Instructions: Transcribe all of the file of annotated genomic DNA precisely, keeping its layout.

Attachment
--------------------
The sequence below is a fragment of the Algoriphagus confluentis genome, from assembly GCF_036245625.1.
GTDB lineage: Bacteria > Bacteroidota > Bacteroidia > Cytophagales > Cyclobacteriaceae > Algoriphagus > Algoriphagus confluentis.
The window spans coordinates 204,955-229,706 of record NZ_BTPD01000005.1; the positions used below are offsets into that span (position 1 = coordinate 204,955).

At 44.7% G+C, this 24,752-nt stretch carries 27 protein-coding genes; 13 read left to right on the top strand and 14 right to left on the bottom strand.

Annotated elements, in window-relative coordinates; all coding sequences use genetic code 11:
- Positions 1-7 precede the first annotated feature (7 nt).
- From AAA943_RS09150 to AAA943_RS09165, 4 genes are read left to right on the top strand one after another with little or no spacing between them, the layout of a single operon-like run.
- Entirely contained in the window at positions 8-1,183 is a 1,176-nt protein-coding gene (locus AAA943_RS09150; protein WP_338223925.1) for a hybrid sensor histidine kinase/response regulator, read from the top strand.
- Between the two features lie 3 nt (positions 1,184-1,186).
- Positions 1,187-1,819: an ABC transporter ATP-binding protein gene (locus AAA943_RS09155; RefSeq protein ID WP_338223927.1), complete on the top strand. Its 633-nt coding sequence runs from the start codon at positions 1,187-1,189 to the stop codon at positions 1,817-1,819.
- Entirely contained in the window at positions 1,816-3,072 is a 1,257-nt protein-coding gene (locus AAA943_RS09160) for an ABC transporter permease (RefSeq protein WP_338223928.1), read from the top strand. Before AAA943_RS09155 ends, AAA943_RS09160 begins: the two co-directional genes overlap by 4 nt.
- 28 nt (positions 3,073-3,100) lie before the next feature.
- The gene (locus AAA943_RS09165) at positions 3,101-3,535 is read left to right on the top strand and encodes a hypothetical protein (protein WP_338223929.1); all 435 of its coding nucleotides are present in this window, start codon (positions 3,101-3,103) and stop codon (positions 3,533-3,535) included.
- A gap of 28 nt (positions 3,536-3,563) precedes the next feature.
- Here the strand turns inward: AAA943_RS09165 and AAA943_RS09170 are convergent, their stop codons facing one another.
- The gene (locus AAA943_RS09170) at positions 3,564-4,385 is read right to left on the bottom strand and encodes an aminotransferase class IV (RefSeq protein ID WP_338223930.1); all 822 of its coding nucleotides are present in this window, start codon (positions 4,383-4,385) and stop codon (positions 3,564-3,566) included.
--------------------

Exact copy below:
The sequence below is a fragment of the Algoriphagus confluentis genome, from assembly GCF_036245625.1.
GTDB lineage: Bacteria > Bacteroidota > Bacteroidia > Cytophagales > Cyclobacteriaceae > Algoriphagus > Algoriphagus confluentis.
The window spans coordinates 204,955-229,706 of record NZ_BTPD01000005.1; the positions used below are offsets into that span (position 1 = coordinate 204,955).

At 44.7% G+C, this 24,752-nt stretch carries 27 protein-coding genes; 13 read left to right on the top strand and 14 right to left on the bottom strand.

Annotated elements, in window-relative coordinates; all coding sequences use genetic code 11:
- Positions 1-7 precede the first annotated feature (7 nt).
- From AAA943_RS09150 to AAA943_RS09165, 4 genes are read left to right on the top strand one after another with little or no spacing between them, the layout of a single operon-like run.
- Entirely contained in the window at positions 8-1,183 is a 1,176-nt protein-coding gene (locus AAA943_RS09150; protein WP_338223925.1) for a hybrid sensor histidine kinase/response regulator, read from the top strand.
- Between the two features lie 3 nt (positions 1,184-1,186).
- Positions 1,187-1,819: an ABC transporter ATP-binding protein gene (locus AAA943_RS09155; RefSeq protein ID WP_338223927.1), complete on the top strand. Its 633-nt coding sequence runs from the start codon at positions 1,187-1,189 to the stop codon at positions 1,817-1,819.
- Entirely contained in the window at positions 1,816-3,072 is a 1,257-nt protein-coding gene (locus AAA943_RS09160) for an ABC transporter permease (RefSeq protein WP_338223928.1), read from the top strand. Before AAA943_RS09155 ends, AAA943_RS09160 begins: the two co-directional genes overlap by 4 nt.
- 28 nt (positions 3,073-3,100) lie before the next feature.
- The gene (locus AAA943_RS09165) at positions 3,101-3,535 is read left to right on the top strand and encodes a hypothetical protein (protein WP_338223929.1); all 435 of its coding nucleotides are present in this window, start codon (positions 3,101-3,103) and stop codon (positions 3,533-3,535) included.
- A gap of 28 nt (positions 3,536-3,563) precedes the next feature.
- Here the strand turns inward: AAA943_RS09165 and AAA943_RS09170 are convergent, their stop codons facing one another.
- The gene (locus AAA943_RS09170) at positions 3,564-4,385 is read right to left on the bottom strand and encodes an aminotransferase class IV (RefSeq protein ID WP_338223930.1); all 822 of its coding nucleotides are present in this window, start codon (positions 4,383-4,385) and stop codon (positions 3,564-3,566) included.